Prior to the voting, a number of MEPs from various political groups condemned the violations of human rights in Iran and criticized the EU’s appeasement policy toward the mullahs in Iran and called for imposition of economic sanctions.

Some MEPs called for immediate intervention of the United Nations and deployment of a permanent UN monitoring team in Camp Ashraf to prevent further attacks on the Camp’s residents and their forced displacement to other locations within Iraq... Read More


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Back Issues of Ashraf Monitor


Back Issues of Ashraf Monitor


About Humanitarian Crisis for Iranian Dissidents and their Families in Camp Ashraf

More than 3,400 members of Iran’s main opposition, the People’s Mojahedin (PMOI/MEK) and their families, among them nearly 1,000 Muslim women, reside in Camp Ashraf in Iraq.  The PMOI was the source of ground breaking revelation in the United States in 2002 about Iran’s two until-then secret nuclear sites at Natanz and Arak.


On July 28-29, 2009, Iraqi forces ordered directly by Iraq's Prime Minister Nouri al-Maliki acting at the behest of Iran rulers, carried out a violent, unprovoked raid on Camp Ashraf, killing 11 residents, wounding 500, and abducting 36.


The brutal raid on Ashraf was a blatant violation of the solemn commitment Iraq had given to the United States that it would provide "humane treatment of the Camp Ashraf residents in accordance with Iraq’s Constitution, laws, and international obligations."

The assault took place while U.S. service members on the scene were observing the situation closely. Regrettably they took no action to prevent the premeditated violence despite direct appeals by Ashraf residents at the outset and during the attack.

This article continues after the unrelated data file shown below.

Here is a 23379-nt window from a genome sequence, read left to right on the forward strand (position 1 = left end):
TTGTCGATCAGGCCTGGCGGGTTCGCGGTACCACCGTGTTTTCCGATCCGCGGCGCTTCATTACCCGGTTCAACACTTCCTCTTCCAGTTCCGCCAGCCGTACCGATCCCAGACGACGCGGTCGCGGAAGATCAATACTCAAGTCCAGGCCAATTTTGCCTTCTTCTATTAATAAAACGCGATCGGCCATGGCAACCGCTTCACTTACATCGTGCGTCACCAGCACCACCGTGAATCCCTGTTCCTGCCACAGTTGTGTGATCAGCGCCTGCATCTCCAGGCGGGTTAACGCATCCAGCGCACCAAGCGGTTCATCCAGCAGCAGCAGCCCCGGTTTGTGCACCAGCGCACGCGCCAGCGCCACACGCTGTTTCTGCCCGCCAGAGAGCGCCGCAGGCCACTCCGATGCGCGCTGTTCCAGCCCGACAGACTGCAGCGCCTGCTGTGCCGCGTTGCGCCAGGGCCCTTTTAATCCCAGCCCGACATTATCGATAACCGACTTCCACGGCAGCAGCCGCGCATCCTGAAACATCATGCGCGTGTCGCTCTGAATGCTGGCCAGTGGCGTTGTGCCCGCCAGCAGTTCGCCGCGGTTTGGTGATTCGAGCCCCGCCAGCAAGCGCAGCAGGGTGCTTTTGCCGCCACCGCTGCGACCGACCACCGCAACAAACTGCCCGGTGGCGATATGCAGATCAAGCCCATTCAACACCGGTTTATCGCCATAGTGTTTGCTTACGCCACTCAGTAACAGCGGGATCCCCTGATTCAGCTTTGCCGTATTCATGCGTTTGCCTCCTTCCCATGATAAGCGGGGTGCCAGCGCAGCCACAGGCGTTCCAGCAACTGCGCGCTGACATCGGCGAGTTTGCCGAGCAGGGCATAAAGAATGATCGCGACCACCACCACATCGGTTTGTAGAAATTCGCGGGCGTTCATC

International Humanitarian Law Obligate U.S. to Provide Continued Protection for Camp Ashraf Residents in Iraq
On July 2, 2004, the  United States formally recognized members of the PMOI in Camp Ashraf as “protected persons” under the Fourth Geneva Convention. 


Both the U.S. and Iraq are parties to all four 1949 Geneva Conventions.

Article 27 of the Fourth Geneva Convention specifies that:

“Protected persons are entitled, in all circumstances, to respect for their persons, their honour, their family rights, their religious convictions and practices, and their manners and customs […]”.

Article 45 of the Fourth Geneva Convention specifies that:

“In no circumstances shall a protected person be transferred to a country where he or she may have reason to fear persecution for his or her political opinions or religious beliefs.“


United States had legal and moral obligations and responsibilities under international humanitarian law to protect these Iranian exiles.


About the U.S. Committee for Camp Ashraf Residents:

The U.S. Committee for Camp Ashraf Residents (USCCAR) was established in December of 2003 by families and relatives of residents of Camp Ashraf. The purpose of the Committee is to ensure the safety and security of those Iranians and others living in Camp Ashraf. The Committee will defend the proposition that the protections of the Fourth Geneva Convention, as well as of other treaties and customary international law, must be applied to the Iranians in Iraq. For more information please visit: www.usccar.org


About Ashraf Monitor

Ashraf Monitor newsletter is a compilation of  news and commentaries about the developing humanitarian crisis for nearly 3,500 members of Iran's main opposition, the People's Mojahedin of Iran (PMOI/MEK) in Camp Ashraf, Iraq.  Ashraf Monitor is compiled and distributed by the US Committee for Camp Ashraf Residents (USCCAR).